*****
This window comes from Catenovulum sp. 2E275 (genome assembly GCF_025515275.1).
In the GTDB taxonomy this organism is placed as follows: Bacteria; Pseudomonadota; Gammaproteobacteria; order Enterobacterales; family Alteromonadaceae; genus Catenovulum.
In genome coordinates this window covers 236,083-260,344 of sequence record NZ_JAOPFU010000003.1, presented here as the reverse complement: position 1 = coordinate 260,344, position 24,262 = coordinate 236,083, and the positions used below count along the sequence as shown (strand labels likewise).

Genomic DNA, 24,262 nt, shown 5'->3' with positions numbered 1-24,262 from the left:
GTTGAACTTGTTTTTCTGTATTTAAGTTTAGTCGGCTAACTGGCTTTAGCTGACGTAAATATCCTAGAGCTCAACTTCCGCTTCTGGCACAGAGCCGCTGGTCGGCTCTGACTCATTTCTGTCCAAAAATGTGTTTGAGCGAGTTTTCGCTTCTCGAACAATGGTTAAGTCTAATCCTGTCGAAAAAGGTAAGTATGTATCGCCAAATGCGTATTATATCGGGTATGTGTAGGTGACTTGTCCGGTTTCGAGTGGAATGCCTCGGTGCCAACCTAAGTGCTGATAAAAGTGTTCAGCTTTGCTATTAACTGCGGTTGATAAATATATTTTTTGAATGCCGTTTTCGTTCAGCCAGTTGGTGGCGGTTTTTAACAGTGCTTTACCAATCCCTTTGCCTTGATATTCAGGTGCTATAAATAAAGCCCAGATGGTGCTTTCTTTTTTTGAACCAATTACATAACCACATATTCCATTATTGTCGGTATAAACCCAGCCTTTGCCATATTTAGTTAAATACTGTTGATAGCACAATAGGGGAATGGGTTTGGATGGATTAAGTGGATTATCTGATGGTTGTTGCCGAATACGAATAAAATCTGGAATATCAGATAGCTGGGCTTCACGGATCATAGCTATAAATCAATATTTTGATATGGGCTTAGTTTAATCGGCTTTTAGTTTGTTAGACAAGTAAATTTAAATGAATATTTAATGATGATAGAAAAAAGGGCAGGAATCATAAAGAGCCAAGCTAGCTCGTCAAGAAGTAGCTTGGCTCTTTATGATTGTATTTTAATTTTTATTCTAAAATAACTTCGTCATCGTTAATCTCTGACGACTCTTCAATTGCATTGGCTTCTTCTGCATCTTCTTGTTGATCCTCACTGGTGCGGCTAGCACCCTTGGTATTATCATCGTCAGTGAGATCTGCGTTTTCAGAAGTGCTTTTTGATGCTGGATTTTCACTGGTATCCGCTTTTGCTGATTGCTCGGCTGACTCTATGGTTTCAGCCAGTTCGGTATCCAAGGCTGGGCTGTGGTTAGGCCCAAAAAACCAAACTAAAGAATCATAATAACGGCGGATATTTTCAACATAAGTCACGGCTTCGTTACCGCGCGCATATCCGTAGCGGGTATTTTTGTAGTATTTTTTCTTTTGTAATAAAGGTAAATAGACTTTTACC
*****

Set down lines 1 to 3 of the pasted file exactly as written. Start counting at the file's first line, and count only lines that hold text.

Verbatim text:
This window comes from Catenovulum sp. 2E275 (genome assembly GCF_025515275.1).
In the GTDB taxonomy this organism is placed as follows: Bacteria; Pseudomonadota; Gammaproteobacteria; order Enterobacterales; family Alteromonadaceae; genus Catenovulum.
In genome coordinates this window covers 236,083-260,344 of sequence record NZ_JAOPFU010000003.1, presented here as the reverse complement: position 1 = coordinate 260,344, position 24,262 = coordinate 236,083, and the positions used below count along the sequence as shown (strand labels likewise).